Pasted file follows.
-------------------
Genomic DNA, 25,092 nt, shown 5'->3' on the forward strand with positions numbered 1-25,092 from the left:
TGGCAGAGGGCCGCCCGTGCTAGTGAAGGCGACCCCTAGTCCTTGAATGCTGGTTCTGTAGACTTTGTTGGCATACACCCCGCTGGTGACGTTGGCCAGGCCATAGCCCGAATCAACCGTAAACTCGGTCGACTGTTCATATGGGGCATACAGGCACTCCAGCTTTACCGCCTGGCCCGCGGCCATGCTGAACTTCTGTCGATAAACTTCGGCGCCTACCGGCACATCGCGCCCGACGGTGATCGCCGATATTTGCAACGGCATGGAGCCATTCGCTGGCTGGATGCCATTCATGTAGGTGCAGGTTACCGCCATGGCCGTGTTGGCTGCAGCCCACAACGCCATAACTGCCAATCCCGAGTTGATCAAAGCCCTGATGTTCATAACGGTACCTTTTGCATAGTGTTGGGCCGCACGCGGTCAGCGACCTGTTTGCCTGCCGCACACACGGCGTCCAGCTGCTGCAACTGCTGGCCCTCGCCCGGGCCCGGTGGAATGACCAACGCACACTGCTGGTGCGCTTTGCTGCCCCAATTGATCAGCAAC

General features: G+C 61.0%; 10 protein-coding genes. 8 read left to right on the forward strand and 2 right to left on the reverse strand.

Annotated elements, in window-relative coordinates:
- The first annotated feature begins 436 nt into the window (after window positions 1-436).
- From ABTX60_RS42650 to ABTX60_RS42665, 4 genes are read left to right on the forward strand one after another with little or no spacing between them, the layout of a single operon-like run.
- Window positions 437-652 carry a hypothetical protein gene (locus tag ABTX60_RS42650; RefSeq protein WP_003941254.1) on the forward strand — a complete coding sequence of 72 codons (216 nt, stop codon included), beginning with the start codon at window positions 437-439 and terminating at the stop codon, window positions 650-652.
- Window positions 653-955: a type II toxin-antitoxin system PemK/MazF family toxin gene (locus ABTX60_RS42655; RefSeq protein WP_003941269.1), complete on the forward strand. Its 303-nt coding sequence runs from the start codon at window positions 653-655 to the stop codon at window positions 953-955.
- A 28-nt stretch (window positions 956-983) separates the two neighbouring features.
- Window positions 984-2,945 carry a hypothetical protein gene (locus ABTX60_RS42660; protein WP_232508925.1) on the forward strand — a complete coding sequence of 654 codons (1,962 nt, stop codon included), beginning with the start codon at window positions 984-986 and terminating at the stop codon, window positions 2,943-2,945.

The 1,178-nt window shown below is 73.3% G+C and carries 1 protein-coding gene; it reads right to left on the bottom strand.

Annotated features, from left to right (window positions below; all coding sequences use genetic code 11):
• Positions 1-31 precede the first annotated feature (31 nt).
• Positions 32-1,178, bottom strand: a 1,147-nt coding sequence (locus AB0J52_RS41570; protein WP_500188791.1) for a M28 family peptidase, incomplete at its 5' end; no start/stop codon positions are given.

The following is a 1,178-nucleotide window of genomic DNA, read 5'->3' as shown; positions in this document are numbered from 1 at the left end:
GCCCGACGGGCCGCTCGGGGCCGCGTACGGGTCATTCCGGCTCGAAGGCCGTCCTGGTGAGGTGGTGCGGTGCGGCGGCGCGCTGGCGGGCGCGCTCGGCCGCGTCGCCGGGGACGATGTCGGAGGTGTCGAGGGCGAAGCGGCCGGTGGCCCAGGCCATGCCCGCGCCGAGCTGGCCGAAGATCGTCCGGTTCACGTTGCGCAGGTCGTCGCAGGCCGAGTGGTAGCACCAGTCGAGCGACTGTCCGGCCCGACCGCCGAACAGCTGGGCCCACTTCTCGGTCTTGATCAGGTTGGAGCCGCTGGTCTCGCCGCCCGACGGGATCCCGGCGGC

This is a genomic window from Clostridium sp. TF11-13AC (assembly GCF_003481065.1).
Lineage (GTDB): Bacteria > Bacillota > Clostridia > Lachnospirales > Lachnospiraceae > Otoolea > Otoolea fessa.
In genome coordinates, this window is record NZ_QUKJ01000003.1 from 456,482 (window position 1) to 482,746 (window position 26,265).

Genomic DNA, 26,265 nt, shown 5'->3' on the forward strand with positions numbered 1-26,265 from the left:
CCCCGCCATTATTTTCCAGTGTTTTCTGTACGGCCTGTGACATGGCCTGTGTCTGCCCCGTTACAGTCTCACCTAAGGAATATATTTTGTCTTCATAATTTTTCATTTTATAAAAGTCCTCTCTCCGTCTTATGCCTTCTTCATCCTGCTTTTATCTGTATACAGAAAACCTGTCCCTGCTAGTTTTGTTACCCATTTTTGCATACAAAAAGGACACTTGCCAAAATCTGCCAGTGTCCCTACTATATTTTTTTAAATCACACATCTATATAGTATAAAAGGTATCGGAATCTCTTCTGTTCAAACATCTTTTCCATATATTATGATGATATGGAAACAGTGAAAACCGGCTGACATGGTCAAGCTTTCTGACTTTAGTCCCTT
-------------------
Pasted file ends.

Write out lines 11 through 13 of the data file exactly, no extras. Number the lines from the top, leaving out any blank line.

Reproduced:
The 1,178-nt window shown below is 73.3% G+C and carries 1 protein-coding gene; it reads right to left on the bottom strand.

Annotated features, from left to right (window positions below; all coding sequences use genetic code 11):
• Positions 1-31 precede the first annotated feature (31 nt).